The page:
The Captain Harrison must have been William Bealey Harrison, who was then living at Aldershaw House, Wall.

  3. Pedro says:

    Having little idea what a 35hp engine might be like I found this from 1862 London Exhibition: Catalogue: Class VIII.: T. M Tennant and Co.

    35 hp sees to be middle range and Price with large tubular boiler and connexions, complete:—£490!

    http://www.gracesguide.co.uk/images/8/89/Im1862Cat2005a.jpg

    Regards Pedro

  4. David Oakley says:

    Harrison’s No. 3, Or Wyrley No 3. Reached by a bus from Jones Lane or
    Gorsey Lane, sometimes “Harrison’s Sinking” in the words of old miners. I was surprised to see this pit so featured as it was in 1954 that I did this run as a young Walsall Corporation driver. We would get the miner’s there for the night shift and wait for the afternoon shift to take their baths, seeking solace for twenty minutes or so in the enormous mugs of tea which was the miner’s solution to “laying the dust”. Don’t know what it was but those lanes were black as night, lying equi-distant between the Walsall Road at Great Wyrley and the Grove pit. Happy days.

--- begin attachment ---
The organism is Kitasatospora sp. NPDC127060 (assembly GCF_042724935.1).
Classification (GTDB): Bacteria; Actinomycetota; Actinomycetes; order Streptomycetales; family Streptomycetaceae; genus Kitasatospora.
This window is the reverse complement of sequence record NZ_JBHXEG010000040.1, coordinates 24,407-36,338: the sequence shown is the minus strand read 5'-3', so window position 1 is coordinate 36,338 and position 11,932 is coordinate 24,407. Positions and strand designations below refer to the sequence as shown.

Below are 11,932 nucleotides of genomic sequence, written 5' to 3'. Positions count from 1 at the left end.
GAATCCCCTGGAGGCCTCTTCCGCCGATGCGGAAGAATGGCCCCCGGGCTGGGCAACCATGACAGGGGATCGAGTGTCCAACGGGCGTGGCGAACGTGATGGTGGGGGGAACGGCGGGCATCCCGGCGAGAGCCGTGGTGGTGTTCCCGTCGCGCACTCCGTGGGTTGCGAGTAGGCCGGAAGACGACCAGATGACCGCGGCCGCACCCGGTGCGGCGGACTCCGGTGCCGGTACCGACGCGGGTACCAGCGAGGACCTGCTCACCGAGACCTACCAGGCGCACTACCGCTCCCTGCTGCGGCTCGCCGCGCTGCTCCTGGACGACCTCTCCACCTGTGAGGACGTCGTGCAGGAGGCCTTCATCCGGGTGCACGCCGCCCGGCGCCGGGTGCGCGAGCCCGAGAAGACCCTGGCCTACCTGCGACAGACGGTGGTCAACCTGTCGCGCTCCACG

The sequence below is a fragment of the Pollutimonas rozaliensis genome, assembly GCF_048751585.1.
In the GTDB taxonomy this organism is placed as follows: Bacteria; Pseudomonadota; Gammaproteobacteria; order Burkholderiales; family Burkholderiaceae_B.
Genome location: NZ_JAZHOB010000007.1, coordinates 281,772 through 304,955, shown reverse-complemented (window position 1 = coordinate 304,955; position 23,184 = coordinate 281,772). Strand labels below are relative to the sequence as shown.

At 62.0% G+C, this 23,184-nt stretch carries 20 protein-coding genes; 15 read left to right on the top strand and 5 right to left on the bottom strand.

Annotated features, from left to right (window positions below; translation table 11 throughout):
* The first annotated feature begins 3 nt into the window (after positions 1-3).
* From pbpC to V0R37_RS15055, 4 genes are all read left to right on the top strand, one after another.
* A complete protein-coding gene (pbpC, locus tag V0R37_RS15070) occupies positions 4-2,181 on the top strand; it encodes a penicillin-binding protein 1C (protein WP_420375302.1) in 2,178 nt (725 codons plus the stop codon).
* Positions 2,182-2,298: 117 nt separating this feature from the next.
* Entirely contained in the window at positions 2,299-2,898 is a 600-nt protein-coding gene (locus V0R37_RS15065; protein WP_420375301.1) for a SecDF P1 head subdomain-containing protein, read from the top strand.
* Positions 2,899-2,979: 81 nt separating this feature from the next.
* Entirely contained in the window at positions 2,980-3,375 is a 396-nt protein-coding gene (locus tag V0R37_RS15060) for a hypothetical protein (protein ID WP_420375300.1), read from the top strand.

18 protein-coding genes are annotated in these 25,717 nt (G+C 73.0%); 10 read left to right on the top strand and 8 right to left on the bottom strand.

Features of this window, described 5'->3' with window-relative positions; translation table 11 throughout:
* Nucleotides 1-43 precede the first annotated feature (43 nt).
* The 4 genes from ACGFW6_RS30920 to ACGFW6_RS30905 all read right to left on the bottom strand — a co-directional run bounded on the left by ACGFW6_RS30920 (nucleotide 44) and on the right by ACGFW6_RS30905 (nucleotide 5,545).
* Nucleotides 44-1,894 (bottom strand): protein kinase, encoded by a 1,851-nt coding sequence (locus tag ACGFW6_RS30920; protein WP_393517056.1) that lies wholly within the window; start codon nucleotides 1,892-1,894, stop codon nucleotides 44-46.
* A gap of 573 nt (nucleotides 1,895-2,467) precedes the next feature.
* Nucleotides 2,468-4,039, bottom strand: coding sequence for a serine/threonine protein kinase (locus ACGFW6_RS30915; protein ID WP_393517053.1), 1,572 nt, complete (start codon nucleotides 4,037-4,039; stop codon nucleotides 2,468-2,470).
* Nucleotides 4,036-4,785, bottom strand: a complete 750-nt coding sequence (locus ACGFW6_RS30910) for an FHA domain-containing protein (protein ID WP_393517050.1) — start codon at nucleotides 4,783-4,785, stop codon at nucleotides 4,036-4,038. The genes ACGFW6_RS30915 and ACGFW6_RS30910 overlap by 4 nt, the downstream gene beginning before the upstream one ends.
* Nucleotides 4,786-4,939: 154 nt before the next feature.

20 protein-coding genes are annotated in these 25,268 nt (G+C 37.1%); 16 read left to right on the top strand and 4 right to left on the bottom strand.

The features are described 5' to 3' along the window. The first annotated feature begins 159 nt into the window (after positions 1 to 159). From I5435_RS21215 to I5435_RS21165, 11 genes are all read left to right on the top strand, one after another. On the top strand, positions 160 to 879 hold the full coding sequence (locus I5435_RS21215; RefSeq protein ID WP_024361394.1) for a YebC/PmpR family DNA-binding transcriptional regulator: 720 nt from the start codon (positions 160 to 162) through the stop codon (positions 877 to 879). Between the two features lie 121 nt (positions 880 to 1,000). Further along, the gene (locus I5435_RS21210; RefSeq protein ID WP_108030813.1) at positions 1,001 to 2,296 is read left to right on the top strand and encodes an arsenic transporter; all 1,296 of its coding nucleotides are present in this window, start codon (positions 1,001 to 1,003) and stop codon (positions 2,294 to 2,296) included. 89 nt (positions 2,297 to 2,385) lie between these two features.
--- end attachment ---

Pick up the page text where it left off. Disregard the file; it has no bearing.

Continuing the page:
5. pedro says:

    Hi Andy,

    I think I found that WB died in 1912, and so he could well be the Captain Harrison that was one of the candidates for Lichfield in General Election of 1900.

    Found in the Lichfield Mercury of Dec 13 1901 that WB had a case against builders on his Aldershaw Estate. It mentions that he contemplated building a house there in 1894. Perhaps this was Aldershaw House?

    So at least we know he did not reside in the northern wastes of Walsall!

    Regards Peter

  6. pedro says:

    On 10 Oct 1925 Tamworth Herald gives a description of Aldershaw’s beautiful Grounds.

    There seems to have been a house there of great antiquity, but the estate was bought by Cpt Harrison in 1894. He rebuilt the derelict house to what they describe as the present day red brick terra cotta and half-timbered house.

    It is up for sale by the owner Sir RA Cooper.

    Well the above news of the new colliery development of 1893 could have been a nice little earner!

    Regards Pedro

  7. David Evans says:

    HI Bob

    I am amazed! Really amazed! Now this is what I call bringing history back to life! I do think that many of the pieces of this puzzle are beginning to come together!..and then some ! Thanks to all concerned, please
    David

  8. WarsawPact says:

    Re: First Article